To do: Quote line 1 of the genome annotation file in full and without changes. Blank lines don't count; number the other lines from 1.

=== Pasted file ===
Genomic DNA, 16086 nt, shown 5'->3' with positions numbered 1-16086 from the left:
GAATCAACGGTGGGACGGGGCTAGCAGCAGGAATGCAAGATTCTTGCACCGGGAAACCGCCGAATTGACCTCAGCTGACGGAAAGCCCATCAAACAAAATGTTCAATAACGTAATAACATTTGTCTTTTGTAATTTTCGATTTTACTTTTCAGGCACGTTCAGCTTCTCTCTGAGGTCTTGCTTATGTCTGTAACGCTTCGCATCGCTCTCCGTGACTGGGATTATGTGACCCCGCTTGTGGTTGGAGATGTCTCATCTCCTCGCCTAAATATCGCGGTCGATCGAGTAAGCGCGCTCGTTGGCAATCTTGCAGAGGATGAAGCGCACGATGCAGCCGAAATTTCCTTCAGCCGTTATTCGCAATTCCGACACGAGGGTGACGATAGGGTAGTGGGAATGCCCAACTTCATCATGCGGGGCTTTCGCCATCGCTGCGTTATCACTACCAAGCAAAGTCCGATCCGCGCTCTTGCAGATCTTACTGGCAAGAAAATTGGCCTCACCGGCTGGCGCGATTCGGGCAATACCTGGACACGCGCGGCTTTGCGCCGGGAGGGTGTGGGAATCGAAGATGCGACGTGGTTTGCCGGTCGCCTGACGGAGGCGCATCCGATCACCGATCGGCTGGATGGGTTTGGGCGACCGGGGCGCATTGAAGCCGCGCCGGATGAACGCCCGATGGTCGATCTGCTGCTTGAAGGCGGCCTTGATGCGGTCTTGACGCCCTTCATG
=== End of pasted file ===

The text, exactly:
Genomic DNA, 16086 nt, shown 5'->3' with positions numbered 1-16086 from the left: